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New IPCC special report on 1.5 degrees

12th Oct 2018

On Monday of this week, the Intergovernmental Panel on Climate Change published its Special Report on 'Global warming of 1.5 degrees C'. 

Today’s IPCC report recognises the rapid technical progress, but unless governments do much more to drive cuts in emissions, its scenarios will rapidly diverge from reality and part of the battle to tackle climate change will be lost.

What does this mean for farmers?

Taking climate change seriously as a business and working out what that means for your farm is one of the few positive actions that we as farmers can do and which collectively will make an impact.

Here at FCCT we are keen to help farmers understand the impact of climate change and how to reduce on-farm emissions. It doesn't have to be massive, high cost big changes, but knowing where your emissions are coming from and options for reducing them is the first step. The calculator and the Toolkit are online and freely available, and we are here to help! Get in touch.

The wider report

The blog below comes from Mike Thompson, head of Carbon budgets at the Committee on Climate Change, who work with the UK government to look at targets and progress towards reducing emissions. You can read his full blog here

The plummeting costs of wind and solar power and of batteries – along with the benefits they bring for other priorities like local air quality and energy sovereignty – are a game-changer when it comes to the global fight against climate change. Power generation is a major source of CO2 emissions globally, while cleaner, low-carbon electricity coupled with energy storage brings the potential also to shift other polluting sectors of the economy away from fossil fuels. This promise is the source for the closest thing to optimism in today’s IPCC report, which states: “The energy system transition that would be required to limit global warming to 1.5°C is underway in many sectors and regions around the world”.

That is a big change from 2008 and today’s IPCC report addresses another. In 2008, the world had no agreed goal to aim for in terms of limiting increases in global average temperature. Now we have the international consensus of the 2015 Paris Agreement, and its headline goal to ensure temperature rise stays well below 2°C and to pursue efforts towards 1.5°C above pre-industrial levels.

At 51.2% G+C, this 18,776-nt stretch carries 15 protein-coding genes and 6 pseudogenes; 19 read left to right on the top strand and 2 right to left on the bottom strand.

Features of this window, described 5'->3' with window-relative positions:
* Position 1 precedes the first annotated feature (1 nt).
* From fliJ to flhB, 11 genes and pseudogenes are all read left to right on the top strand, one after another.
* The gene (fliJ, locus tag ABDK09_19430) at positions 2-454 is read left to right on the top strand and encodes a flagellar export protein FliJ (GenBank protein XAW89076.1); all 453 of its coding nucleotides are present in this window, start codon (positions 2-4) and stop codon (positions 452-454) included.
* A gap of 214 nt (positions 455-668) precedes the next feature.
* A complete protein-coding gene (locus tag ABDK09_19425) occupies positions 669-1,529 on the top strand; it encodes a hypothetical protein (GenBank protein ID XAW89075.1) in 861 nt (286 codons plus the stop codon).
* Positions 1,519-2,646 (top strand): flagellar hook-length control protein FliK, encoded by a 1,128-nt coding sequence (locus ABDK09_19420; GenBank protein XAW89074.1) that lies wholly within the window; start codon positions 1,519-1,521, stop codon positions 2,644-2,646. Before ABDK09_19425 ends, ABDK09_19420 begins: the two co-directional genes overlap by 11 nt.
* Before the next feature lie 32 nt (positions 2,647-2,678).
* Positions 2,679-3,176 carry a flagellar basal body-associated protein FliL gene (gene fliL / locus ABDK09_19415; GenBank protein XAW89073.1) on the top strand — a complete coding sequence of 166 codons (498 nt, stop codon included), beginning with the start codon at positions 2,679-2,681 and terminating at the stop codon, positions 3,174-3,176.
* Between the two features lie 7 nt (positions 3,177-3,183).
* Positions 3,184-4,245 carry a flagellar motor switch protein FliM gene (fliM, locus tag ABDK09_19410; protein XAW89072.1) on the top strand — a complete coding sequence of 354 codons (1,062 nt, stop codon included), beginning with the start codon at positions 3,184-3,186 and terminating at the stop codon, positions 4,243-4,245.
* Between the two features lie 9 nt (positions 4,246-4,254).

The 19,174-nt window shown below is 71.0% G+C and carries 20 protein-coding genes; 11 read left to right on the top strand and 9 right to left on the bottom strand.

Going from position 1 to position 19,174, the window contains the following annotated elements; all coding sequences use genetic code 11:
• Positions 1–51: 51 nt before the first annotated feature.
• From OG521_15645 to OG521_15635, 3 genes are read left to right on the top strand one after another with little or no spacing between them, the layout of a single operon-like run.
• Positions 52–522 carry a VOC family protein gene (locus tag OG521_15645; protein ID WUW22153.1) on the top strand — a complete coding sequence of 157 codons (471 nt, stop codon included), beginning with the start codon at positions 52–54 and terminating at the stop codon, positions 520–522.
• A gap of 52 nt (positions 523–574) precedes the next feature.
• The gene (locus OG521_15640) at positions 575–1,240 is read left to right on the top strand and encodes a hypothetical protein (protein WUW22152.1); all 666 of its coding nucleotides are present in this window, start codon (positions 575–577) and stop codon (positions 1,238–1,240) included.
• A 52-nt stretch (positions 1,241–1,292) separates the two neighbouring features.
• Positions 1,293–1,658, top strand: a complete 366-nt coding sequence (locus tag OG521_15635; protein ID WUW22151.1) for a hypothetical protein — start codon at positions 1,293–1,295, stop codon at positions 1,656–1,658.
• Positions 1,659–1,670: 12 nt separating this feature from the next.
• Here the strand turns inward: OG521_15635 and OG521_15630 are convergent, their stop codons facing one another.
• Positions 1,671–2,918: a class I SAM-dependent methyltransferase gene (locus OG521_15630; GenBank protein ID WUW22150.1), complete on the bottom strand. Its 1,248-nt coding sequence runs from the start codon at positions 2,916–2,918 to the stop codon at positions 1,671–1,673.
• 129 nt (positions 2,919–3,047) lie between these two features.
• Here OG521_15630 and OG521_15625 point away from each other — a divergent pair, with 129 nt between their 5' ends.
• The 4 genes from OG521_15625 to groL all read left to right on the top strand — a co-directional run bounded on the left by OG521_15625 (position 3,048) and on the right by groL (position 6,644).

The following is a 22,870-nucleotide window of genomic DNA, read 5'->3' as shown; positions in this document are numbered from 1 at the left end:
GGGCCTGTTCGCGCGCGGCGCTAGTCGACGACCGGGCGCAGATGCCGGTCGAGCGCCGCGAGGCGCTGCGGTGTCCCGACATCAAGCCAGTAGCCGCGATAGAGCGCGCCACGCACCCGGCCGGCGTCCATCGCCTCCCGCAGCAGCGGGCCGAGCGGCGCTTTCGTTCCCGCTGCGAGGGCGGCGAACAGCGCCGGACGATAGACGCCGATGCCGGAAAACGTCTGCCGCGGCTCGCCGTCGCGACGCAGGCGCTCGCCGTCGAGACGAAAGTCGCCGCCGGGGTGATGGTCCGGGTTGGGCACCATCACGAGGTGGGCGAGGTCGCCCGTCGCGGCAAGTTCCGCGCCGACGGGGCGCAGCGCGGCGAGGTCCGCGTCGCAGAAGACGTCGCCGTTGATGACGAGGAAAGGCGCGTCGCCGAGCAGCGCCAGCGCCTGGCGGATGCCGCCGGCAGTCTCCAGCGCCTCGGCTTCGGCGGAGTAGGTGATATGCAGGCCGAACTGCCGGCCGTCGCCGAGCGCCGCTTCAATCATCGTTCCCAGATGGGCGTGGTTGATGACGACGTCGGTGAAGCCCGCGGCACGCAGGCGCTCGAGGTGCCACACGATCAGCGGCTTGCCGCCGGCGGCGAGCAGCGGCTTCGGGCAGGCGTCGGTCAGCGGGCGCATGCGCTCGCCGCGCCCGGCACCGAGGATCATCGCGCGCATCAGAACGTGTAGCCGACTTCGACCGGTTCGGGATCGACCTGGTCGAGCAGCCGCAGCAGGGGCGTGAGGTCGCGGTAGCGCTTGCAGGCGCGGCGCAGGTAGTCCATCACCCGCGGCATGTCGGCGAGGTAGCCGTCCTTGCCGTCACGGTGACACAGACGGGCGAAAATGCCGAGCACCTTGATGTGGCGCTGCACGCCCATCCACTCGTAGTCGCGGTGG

At the time, not much was known about how 1.5°C could be delivered (just two pathways had been published) – or what level of climate damage might be avoided by doing so. In 2016 we advised that the UK should focus on cutting emissions now, maintain options to go further and then return to review longer-term emissions targets once more evidence became available.

Today’s IPCC report doesn’t make for comfortable reading – limiting warming to beneath 1.5°C will be very, very difficult whilst it is clear that the climate damages at 2°C of warming (never mind the 3°C that current global ambition is on track for) will be a lot worse than those at 1.5°C. However, we have a much clearer understanding of how such an ambitious and rapid transition in the world’s economy could be achieved (now from dozens of detailed IPCC scenarios) – and the report is clear that technically it is still possible, with “transformative systemic change”.

Perhaps most uncomfortable is the short window for ramping up global effort – a key demand of the Paris Agreement. The IPCC’s report is confident in stating that the 2030 emissions reduction effort pledged in Paris “would not limit global warming to 1.5°C, even if supplemented by very challenging increases in the scale and ambition of emissions reductions after 2030.” We already have 1°C of warming, and if the world doesn’t start doing a lot more a lot quicker, then the window for meeting 1.5°C will close too. It will then be time to tear up this report and say goodbye to coral reefs and say hello to a lot more heatwaves, flooding, water shortages and falling crop yields. The UK will be affected by these climate change impacts directly, as well as indirectly from those occurring globally.